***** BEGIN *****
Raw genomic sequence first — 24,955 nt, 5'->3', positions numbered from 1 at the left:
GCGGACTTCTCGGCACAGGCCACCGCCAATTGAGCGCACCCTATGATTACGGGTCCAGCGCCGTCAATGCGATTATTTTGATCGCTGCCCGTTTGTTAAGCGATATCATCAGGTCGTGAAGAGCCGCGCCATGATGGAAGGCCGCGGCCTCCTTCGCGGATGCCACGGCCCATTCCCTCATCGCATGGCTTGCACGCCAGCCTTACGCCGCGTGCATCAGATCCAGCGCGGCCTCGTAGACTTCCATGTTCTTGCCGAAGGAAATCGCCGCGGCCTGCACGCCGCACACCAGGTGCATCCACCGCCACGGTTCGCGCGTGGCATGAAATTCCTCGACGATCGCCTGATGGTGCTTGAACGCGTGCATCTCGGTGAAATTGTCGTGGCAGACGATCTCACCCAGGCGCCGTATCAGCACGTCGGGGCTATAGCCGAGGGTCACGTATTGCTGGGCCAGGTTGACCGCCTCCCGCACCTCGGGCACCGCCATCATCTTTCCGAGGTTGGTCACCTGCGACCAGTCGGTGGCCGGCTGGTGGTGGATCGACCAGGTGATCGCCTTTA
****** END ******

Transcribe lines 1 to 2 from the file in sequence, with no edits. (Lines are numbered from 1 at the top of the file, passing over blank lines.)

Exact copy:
Raw genomic sequence first — 24,955 nt, 5'->3', positions numbered from 1 at the left:
GCGGACTTCTCGGCACAGGCCACCGCCAATTGAGCGCACCCTATGATTACGGGTCCAGCGCCGTCAATGCGATTATTTTGATCGCTGCCCGTTTGTTAAGCGATATCATCAGGTCGTGAAGAGCCGCGCCATGATGGAAGGCCGCGGCCTCCTTCGCGGATGCCACGGCCCATTCCCTCATCGCATGGCTTGCACGCCAGCCTTACGCCGCGTGCATCAGATCCAGCGCGGCCTCGTAGACTTCCATGTTCTTGCCGAAGGAAATCGCCGCGGCCTGCACGCCGCACACCAGGTGCATCCACCGCCACGGTTCGCGCGTGGCATGAAATTCCTCGACGATCGCCTGATGGTGCTTGAACGCGTGCATCTCGGTGAAATTGTCGTGGCAGACGATCTCACCCAGGCGCCGTATCAGCACGTCGGGGCTATAGCCGAGGGTCACGTATTGCTGGGCCAGGTTGACCGCCTCCCGCACCTCGGGCACCGCCATCATCTTTCCGAGGTTGGTCACCTGCGACCAGTCGGTGGCCGGCTGGTGGTGGATCGACCAGGTGATCGCCTTTA